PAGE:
ALLEN PARK, Mich. -- Jim Schwartz's legendary blood pressure started to rise late Thursday evening. The running back he has coveted was still available near the end of the first round, and Detroit president Tom Lewand was trying to finalize a trade -- with a division rival, no less -- to move up and draft him.
"I wanted to grab the phone from him and start beating him with it," a noticeably calmer Schwartz said a few minutes later.
Yes, the end of Thursday night's first round took on a decidedly competitive tone when the Lions talked Minnesota into giving up its spot at No. 30 overall for a price lower than originally believed. In exchange for helping the Lions draft Cal tailback Jahvid Best, the Vikings moved down four spots and took Detroit's No. 34 overall pick.
The teams swapped fourth-rounders -- the Vikings moving up to No. 100 overall, the Lions dropping to No. 128 -- and the Vikings grabbed one of the Lions' seventh-round picks (No. 214) as well.
Schwartz noted fairly that "they helped us out, [but] we helped them out." But if Best makes the impact the Lions believe he will, the Vikings might one day wonder if they should have taken another offer. (Vikings vice president of player personnel Rick Spielman said the Vikings heard from several other possible trade partners.)
"This was a player that we had a lot of really good feelings for and a guy that we had a plan for exactly how we're going to use him on offense," Schwartz said. "I was hoping for two things in this draft. One was to get him. ... But if we didn't get him, [I was hoping] that he didn't go to Green Bay or Minnesota or Chicago and have to defend against a guy like that twice a year."
I can't argue with the Vikings' decision to trade down. A number of players they likely would have been interested in -- Florida center/guard Maurkice Pouncey and Boise State cornerback Kyle Wilson among them -- were off the board. Oddly, the one player that might have made sense for them was Best, who could have replaced Chester Tayloras the Vikings' No. 2 tailback and given them yet another blue-chip playmaker.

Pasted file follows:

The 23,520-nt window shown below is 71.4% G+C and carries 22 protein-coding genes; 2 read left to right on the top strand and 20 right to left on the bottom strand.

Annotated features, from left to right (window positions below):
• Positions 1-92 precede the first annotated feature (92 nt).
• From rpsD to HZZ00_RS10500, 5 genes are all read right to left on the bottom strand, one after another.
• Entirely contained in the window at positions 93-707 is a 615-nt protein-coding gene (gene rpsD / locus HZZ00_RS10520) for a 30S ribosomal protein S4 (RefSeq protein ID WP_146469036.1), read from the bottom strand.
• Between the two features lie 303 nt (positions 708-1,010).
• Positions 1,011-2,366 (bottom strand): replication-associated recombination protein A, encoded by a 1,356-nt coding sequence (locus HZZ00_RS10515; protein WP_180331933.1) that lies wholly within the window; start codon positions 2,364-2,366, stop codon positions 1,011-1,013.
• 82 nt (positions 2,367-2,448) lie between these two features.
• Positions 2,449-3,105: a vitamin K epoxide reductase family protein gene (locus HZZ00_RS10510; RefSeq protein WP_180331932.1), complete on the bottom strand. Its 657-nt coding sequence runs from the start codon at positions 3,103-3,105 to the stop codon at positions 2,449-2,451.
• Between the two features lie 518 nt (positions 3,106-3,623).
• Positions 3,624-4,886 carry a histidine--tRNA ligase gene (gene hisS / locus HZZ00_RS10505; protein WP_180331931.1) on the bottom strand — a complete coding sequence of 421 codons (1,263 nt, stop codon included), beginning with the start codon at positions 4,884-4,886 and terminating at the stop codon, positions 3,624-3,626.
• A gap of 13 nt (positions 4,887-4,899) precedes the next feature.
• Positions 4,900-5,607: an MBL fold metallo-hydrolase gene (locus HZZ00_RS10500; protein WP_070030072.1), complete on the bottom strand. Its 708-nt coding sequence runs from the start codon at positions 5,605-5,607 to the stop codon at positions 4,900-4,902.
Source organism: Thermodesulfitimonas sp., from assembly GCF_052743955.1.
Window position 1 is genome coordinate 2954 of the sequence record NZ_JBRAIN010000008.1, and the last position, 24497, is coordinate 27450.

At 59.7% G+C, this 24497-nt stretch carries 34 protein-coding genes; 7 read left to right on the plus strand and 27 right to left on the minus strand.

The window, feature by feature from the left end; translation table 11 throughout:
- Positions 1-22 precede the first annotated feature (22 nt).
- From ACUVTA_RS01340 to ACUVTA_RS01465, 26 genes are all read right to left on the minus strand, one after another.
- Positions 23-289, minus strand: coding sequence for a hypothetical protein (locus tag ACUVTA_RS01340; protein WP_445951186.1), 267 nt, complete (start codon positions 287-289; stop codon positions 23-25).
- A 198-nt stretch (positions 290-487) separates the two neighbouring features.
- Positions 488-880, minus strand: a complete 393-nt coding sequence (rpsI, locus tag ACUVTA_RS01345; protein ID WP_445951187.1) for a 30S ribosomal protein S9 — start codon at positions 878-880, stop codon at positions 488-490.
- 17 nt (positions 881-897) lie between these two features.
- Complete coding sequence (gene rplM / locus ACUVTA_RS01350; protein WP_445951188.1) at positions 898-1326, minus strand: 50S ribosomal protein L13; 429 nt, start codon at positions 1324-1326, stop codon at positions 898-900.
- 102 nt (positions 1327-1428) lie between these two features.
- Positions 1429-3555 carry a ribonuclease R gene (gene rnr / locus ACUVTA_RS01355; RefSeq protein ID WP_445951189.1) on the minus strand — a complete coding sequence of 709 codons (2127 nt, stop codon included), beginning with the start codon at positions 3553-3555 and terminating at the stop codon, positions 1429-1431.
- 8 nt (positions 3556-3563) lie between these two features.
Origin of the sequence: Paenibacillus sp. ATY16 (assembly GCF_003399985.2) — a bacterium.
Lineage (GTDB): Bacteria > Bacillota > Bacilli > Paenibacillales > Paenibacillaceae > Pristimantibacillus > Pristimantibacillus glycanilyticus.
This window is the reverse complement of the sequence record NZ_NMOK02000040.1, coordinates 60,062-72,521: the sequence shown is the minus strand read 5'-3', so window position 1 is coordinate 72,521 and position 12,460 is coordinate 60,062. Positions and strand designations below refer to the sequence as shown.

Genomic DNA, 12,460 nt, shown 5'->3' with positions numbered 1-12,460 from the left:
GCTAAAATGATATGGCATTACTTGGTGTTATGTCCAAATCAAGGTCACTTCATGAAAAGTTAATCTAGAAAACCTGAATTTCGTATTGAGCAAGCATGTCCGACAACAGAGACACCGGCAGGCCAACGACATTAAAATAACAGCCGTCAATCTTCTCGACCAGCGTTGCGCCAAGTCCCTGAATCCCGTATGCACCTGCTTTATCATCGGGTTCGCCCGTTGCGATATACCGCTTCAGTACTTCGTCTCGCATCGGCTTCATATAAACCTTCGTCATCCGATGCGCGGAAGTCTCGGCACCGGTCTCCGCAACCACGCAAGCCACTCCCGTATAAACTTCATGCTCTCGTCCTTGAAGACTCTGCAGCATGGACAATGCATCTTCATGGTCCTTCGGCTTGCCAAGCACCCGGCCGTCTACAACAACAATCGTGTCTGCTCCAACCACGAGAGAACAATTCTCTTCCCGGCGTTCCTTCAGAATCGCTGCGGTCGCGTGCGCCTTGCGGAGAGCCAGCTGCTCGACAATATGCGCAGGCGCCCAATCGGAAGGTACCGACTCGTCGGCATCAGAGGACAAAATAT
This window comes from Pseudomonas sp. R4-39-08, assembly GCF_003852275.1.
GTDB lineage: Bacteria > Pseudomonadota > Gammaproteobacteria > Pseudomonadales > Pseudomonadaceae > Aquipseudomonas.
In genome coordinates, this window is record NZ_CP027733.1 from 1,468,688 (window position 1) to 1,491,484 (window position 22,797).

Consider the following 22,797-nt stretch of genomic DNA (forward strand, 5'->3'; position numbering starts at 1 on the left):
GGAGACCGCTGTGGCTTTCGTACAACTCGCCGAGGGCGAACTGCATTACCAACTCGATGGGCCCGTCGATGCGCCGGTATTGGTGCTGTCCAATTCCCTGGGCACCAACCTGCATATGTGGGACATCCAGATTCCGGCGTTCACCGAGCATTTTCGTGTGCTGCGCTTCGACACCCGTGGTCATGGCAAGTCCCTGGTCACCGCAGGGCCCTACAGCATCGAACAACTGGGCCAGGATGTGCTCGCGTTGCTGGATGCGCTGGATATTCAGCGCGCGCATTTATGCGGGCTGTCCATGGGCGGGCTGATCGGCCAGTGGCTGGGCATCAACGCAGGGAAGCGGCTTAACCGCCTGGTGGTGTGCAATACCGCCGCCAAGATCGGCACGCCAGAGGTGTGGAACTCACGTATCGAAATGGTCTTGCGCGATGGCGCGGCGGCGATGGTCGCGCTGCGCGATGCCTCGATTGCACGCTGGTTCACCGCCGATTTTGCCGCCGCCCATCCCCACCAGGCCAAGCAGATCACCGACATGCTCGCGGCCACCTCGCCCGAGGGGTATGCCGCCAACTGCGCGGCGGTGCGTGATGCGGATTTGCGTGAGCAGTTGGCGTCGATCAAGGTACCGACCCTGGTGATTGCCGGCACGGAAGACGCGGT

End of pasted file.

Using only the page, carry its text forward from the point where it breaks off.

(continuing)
But Spielman said the return was too high to consider drafting Best or shying away from dealing with a division rival. He claimed all four players the Vikings targeted at No. 30 are still available, meaning they will conceivably have their pick of them at the top of the second round.
"I think the value of going up and having those slots that we were able to get was very important to us," Spielman said. "And I think if there was a player at 30 that we were definitely sold on that we said there was no way that we'd trade out of this pick to have that player, then we wouldn't have done it. But I think with us having the options to look at [Friday] that we were able to still potentially get a player that we many have taken at 30, and help ourselves with our slots."
We can't really judge this trade with six rounds remaining in the draft, and in truth it might take several years to give an accurate accounting of it. I will say this: You can't help but notice the Lions' burgeoning list of offensive skill players. The list includes quarterback Matthew Stafford, receivers Calvin Johnson and Nate Burleson, tight ends Brandon Pettigrew and Tony Scheffler, and now Best. Even if incumbent tailback Kevin Smith were healthy, I would consider Best by far the best tailback on the Lions' roster.
"We've got the makings of some special things," Schwartz said.
More to come Friday.